Student achievement will also be increased if we expand learning opportunities beyond our traditional-length school day and year. In many school districts, educators and parents want a longer school day, a longer school year, and/or all-day kindergarten to help students improve their academic performance or explore new learning opportunities. In addition, special programs such as before-and-after-school tutoring will help struggling students catch and keep up with their classmates. Extended learning opportunities will be increasingly important as attainment of a certificate of mastery becomes a high school graduation requirement.
Key to every student's academic success is a quality teacher in every classroom. Washington state's new standards for student achievement make teacher quality more important than ever. We are asking our teachers to teach more demanding curriculum in new ways, and we are holding our educators and schools to new, higher levels of accountability for student performance. Resources are needed to give teachers the content knowledge and skills to teach to higher standards and to give school leaders the skills to improve instruction and manage organizational change.
The ability of school districts throughout the state to attract and retain the highest quality teaching corps by offering competitive salaries and effective working conditions is an essential element of basic education. The state legislature is responsible for establishing teacher salaries. It is imperative that the legislature fund salary levels that ensure school districts' ability to recruit and retain the highest quality teachers.
The importance of a child's intellectual development in the first five years has been established by widespread scientific research. This is especially true for children with disabilities and special needs. Providing assistance appropriate to children's developmental needs will enhance the academic achievement of these children in grades K-12. Early assistance will also lessen the need for more expensive remedial efforts in later years.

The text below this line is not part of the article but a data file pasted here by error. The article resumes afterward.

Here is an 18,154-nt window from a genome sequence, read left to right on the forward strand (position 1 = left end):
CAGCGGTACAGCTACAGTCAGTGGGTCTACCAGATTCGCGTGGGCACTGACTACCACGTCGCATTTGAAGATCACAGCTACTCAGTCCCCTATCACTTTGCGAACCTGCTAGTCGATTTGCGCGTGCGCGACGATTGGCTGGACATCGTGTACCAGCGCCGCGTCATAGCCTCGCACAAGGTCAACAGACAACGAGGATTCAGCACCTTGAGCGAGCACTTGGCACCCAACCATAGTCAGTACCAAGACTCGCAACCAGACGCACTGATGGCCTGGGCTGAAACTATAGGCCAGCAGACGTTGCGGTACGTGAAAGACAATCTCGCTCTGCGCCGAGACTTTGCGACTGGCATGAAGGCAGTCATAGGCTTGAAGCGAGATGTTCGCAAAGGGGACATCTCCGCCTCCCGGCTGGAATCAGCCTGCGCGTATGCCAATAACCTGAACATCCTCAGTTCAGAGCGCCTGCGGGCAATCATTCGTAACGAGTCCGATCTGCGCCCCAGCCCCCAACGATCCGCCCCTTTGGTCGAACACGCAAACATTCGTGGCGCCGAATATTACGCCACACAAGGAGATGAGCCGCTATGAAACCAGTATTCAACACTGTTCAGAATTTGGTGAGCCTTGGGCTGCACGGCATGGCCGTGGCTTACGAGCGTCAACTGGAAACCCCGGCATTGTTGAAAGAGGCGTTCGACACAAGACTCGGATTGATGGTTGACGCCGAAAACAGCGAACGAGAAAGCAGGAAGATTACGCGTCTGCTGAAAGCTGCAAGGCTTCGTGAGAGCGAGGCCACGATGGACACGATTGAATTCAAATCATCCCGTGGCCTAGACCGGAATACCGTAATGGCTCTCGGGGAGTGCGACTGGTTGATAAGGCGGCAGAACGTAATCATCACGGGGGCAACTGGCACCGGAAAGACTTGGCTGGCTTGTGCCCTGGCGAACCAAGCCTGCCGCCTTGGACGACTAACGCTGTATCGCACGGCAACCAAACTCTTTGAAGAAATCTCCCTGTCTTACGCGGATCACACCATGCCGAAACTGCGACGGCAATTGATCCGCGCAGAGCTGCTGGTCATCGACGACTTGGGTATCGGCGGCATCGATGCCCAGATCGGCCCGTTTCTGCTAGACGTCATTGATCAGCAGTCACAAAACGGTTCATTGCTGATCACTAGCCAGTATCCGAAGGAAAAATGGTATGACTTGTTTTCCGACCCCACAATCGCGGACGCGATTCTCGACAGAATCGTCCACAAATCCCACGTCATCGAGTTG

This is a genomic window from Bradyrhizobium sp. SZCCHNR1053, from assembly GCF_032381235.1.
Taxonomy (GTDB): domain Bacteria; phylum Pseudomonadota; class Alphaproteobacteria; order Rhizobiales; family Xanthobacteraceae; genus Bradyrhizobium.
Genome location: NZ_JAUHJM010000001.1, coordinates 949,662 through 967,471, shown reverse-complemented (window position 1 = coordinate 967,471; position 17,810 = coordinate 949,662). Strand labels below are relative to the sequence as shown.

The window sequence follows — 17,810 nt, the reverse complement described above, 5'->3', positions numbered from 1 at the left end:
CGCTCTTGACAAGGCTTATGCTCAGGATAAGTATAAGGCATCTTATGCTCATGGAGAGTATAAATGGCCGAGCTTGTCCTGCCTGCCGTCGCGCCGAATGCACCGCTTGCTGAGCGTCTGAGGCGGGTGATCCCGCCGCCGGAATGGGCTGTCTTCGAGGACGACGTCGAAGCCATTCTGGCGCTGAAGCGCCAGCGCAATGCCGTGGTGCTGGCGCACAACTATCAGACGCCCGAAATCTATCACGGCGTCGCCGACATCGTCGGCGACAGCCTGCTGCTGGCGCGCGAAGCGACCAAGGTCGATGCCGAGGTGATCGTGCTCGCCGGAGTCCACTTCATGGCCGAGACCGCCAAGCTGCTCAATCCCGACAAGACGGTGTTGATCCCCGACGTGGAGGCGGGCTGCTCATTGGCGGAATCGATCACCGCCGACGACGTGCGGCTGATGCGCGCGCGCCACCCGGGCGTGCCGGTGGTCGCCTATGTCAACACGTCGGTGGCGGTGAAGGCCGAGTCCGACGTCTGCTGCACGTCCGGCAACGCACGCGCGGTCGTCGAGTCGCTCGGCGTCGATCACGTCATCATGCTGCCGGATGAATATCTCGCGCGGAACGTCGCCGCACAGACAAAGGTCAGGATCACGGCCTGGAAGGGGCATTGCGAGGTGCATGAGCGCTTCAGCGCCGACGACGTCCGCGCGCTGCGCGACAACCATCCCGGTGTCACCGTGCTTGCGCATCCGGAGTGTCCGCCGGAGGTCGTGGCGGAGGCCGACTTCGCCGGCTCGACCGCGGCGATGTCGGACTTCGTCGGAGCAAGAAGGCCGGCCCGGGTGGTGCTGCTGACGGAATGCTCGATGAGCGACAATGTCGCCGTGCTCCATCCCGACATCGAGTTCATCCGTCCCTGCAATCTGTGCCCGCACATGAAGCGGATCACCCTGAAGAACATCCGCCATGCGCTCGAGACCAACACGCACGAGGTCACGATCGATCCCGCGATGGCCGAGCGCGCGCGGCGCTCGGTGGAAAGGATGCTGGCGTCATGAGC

NO SUPPLANTING OF EXISTING EDUCATION FUNDS
It is the intent of the people that existing state funding for education, including all sources of such funding, shall not be reduced, supplanted, or otherwise adversely impacted by appropriations or expenditures from the *student achievement fund created in RCW 43.135.045 or the education construction fund.
INVESTING SURPLUS IN SCHOOLS UNTIL GOAL MET
It is the intent of the people to invest a portion of state surplus revenues in their schools. This investment should continue until the state's contribution to funding public education achieves a reasonable goal. The goal should reflect the state's paramount duty to make ample provision for the education of all children and our citizens' desire that all students receive a quality education. The people set a goal of per-student state funding for the maintenance and operation of K-12 education being equal to at least ninety percent of the national average per-student expenditure from all sources. When this goal is met, further deposits to the *student achievement fund shall be required only to the extent necessary to maintain the ninety-percent level." [2001 c 3 § 2 (Initiative Measure No. 728, approved November 7, 2000).]
*Reviser's note: The "student achievement fund" created in RCW 43.135.045 was deleted pursuant to 2009 c 479 § 37.
Construction -- 2001 c 3 (Initiative Measure No. 728): "The provisions of this act are to be liberally construed to effectuate the policies and purposes of this act." [2001 c 3 § 11 (Initiative Measure No. 728, approved November 7, 2000).]
Effective dates -- 2001 c 3 (Initiative Measure No. 728): "This act takes effect January 1, 2001, except for section 4 of this act which takes effect July 1, 2001." [2001 c 3 § 13 (Initiative Measure No. 728, approved November 7, 2000).]
Referendum--Other legislation limited--Legislators' personal intent not indicated--Reimbursements for election--Voters' pamphlet, election requirements -- 1997 c 220: See RCW 36.102.800 through 36.102.803.
Part headings not law -- Effective date -- 1995 3rd sp.s. c 1: See notes following RCW 82.14.0485.
Effective date -- Severability -- 1987 c 513: See notes following RCW 18.85.285.
State contribution for baseball stadium limited: RCW 82.14.0486.